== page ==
Familial congenital bilateral vocal fold paralysis: A novel gene translocation

Amy K. Hsu, David Rosow, Robert J. Wallerstein, Max M. April

Research output: Contribution to journalArticle

5 Scopus citations

Abstract

Objectives: True vocal fold (TVF) paralysis is a common cause of neonatal stridor and airway obstruction, though bilateral TVF paralysis is seen less frequently. Rare cases of familial congenital TVF paralysis have been described with implied genetic origin, but few genetic abnormalities have been discovered to date. The purpose of this study is to describe a novel chromosomal translocation responsible for congenital bilateral TVF immobility. Methods: The charts of three patients were retrospectively reviewed: a 35 year-old woman and her two children. The mother had bilateral TVF paralysis at birth requiring tracheotomy. Her oldest child had a similar presentation at birth and also required tracheotomy, while the younger child had laryngomalacia without TVF paralysis. Standard karyotype analysis was done using samples from all three patients and the parents of the mother, to assess whether a chromosomal abnormality was responsible. Results: Karyotype analysis revealed the same balanced translocation between chromosomes 5 and 14, t(5;14) (p15.3, q11.2) in the mother and her two daughters. No other genetic abnormalities were identified. Neither maternal grandparent had the translocation, which appeared to be a spontaneous mutation in the mother with autosomal dominant inheritance and variable penetrance. Conclusions: A novel chromosomal translocation was identified that appears to be responsible for familial congenital bilateral TVF paralysis. While there are other reports of genetic abnormalities responsible for this condition, we believe this is the first describing this particular translocation.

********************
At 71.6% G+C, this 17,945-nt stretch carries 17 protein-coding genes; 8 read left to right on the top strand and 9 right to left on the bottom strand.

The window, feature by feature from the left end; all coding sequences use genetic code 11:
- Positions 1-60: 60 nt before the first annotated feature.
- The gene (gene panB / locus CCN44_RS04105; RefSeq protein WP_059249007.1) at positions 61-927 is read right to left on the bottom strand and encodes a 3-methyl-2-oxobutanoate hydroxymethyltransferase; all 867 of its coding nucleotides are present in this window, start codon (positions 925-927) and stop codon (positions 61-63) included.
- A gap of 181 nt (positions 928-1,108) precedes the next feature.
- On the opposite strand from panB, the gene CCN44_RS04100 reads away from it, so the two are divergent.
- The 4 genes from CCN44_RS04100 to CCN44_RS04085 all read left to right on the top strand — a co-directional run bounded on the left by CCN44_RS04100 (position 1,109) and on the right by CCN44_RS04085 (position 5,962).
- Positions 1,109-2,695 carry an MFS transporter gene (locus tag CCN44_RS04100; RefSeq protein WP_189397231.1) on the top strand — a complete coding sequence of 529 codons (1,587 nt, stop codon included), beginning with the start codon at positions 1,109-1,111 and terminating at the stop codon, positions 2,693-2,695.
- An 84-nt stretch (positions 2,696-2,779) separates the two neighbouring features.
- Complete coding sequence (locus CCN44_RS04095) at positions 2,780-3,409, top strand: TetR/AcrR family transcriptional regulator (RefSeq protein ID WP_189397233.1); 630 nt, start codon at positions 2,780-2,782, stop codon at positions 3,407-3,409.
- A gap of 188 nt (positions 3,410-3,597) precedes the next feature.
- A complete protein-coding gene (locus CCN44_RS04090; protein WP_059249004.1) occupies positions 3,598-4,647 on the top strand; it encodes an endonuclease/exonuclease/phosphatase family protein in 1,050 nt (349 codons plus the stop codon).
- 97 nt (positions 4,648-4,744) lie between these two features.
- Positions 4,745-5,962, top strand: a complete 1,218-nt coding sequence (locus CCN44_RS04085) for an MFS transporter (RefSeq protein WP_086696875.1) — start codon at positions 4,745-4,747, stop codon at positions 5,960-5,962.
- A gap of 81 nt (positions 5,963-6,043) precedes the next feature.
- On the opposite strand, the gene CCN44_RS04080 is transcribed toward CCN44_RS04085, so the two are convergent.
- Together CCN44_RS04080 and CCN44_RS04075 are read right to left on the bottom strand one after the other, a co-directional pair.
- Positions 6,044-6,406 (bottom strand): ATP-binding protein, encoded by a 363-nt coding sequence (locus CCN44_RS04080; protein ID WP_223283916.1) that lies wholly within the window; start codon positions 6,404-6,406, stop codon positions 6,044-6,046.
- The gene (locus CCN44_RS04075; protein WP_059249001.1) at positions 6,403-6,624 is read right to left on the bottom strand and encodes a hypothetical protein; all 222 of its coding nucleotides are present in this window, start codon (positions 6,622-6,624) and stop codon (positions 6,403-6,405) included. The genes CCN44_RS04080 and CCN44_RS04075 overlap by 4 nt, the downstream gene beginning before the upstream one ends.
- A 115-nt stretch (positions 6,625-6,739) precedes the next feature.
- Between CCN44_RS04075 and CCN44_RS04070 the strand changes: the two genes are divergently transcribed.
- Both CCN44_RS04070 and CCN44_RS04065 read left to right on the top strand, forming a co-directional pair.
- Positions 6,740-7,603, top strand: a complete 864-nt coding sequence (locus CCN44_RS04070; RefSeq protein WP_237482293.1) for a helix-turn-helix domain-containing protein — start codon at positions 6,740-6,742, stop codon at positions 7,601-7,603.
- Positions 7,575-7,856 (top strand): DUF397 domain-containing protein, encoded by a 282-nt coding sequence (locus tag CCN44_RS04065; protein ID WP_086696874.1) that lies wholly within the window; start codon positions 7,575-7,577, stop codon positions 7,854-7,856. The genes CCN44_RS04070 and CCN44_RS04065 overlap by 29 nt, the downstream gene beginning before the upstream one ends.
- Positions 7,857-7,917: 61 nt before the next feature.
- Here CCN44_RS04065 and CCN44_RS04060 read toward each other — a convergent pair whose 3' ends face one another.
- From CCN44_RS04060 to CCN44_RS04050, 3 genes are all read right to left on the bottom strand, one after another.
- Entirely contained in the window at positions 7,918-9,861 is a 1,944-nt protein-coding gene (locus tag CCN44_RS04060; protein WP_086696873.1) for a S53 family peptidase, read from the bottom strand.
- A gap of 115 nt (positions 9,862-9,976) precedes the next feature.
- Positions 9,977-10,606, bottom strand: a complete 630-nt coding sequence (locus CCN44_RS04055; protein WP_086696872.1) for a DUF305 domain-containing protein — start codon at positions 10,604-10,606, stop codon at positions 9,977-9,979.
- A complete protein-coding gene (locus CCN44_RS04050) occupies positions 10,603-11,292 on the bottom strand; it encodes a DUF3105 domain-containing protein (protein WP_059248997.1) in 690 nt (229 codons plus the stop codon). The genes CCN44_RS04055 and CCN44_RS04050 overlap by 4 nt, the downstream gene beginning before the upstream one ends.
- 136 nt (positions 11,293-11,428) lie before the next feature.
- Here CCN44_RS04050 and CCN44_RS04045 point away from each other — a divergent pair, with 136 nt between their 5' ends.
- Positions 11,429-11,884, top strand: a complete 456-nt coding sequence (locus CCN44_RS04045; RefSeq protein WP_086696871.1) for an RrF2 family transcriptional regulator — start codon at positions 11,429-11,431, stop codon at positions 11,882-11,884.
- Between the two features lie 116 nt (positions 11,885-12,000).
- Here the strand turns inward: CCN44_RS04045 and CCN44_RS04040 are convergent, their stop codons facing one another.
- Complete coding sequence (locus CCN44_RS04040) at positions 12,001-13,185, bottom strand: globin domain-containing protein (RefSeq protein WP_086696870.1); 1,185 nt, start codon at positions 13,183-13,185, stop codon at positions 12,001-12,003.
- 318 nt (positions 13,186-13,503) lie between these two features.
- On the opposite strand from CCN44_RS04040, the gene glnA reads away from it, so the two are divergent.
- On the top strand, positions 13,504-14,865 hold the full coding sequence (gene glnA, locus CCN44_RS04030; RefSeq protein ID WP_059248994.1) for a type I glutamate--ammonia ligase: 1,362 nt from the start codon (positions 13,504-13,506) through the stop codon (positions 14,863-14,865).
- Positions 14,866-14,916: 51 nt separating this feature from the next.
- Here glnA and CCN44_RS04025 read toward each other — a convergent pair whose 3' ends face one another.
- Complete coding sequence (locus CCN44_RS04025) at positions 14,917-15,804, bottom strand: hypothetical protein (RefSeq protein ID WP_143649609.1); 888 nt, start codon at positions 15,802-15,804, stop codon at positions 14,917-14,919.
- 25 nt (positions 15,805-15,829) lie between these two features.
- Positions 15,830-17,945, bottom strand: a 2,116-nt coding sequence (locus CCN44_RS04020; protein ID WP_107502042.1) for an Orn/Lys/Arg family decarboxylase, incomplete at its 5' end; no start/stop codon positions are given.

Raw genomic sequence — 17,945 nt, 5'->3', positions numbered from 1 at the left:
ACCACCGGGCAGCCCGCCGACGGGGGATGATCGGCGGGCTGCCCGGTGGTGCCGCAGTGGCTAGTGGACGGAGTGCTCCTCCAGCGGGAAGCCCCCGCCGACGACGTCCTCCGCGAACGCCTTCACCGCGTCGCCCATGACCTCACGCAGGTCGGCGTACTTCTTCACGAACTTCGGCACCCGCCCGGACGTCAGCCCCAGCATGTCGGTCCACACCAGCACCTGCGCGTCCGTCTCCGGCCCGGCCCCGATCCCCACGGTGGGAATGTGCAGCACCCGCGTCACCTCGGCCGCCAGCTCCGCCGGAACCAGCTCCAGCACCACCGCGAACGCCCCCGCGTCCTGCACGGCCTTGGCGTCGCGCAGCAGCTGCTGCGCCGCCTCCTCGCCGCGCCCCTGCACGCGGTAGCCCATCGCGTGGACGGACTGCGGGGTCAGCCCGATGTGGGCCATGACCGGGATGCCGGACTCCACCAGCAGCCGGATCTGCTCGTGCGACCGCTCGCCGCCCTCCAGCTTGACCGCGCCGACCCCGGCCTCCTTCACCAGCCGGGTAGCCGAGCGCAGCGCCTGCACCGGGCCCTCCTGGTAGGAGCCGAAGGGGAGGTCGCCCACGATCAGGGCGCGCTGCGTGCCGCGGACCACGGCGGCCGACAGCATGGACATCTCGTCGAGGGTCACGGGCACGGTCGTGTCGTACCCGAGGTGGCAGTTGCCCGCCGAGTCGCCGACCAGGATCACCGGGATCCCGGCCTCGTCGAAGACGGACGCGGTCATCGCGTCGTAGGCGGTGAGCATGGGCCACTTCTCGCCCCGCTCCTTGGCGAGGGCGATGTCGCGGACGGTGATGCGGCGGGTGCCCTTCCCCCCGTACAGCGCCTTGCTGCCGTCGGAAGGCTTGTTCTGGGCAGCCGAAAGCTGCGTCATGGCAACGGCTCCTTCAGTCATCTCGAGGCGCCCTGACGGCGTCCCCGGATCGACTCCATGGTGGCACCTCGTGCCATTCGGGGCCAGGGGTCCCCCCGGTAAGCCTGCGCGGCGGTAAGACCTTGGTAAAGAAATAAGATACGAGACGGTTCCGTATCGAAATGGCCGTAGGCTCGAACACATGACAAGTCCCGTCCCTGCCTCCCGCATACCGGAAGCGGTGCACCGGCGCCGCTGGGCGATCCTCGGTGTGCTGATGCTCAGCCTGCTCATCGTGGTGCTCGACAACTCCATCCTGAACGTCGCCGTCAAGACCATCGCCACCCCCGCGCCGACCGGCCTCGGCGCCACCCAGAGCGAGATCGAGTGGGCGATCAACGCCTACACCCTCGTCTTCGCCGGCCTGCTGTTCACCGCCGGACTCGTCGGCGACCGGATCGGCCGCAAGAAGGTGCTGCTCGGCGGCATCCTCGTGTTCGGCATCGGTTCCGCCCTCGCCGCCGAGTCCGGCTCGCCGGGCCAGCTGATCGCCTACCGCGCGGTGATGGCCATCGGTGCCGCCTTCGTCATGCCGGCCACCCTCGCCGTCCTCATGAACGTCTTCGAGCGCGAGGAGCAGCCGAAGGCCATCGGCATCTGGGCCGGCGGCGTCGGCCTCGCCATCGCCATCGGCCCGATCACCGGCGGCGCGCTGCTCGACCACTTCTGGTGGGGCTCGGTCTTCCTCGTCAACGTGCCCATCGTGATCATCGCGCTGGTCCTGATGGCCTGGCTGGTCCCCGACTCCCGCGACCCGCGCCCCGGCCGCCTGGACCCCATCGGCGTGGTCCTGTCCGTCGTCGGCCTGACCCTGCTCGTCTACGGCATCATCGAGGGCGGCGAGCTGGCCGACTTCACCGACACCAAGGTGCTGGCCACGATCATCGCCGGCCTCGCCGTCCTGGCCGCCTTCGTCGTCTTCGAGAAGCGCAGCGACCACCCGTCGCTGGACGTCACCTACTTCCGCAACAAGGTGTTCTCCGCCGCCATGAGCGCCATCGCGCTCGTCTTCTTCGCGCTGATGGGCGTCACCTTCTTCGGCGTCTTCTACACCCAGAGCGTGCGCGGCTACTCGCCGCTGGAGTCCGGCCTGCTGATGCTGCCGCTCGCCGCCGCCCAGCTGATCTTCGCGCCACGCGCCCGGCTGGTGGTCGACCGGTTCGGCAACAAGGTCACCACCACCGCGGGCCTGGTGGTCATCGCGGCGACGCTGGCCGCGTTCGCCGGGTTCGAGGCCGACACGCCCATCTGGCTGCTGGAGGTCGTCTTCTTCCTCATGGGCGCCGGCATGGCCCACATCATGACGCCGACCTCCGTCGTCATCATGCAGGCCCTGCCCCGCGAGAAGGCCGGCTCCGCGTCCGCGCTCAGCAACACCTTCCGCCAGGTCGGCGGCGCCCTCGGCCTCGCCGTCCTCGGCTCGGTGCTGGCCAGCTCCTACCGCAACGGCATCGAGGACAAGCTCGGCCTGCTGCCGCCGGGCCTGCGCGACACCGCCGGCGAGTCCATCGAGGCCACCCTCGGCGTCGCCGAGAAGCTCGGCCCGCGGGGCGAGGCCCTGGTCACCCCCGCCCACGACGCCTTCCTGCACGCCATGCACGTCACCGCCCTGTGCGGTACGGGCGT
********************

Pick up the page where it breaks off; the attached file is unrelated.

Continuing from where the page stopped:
Original languageEnglish (US)
Pages (from-to)323-327
Number of pages5
JournalInternational Journal of Pediatric Otorhinolaryngology
Volume79
Issue number3
DOIs
StatePublished - Mar 1 2015

Keywords

  • Congenital stridor
  • Genetic translocation
  • Stridor
  • Vocal cord paralysis

ASJC Scopus subject areas

  • Otorhinolaryngology
  • Pediatrics, Perinatology, and Child Health

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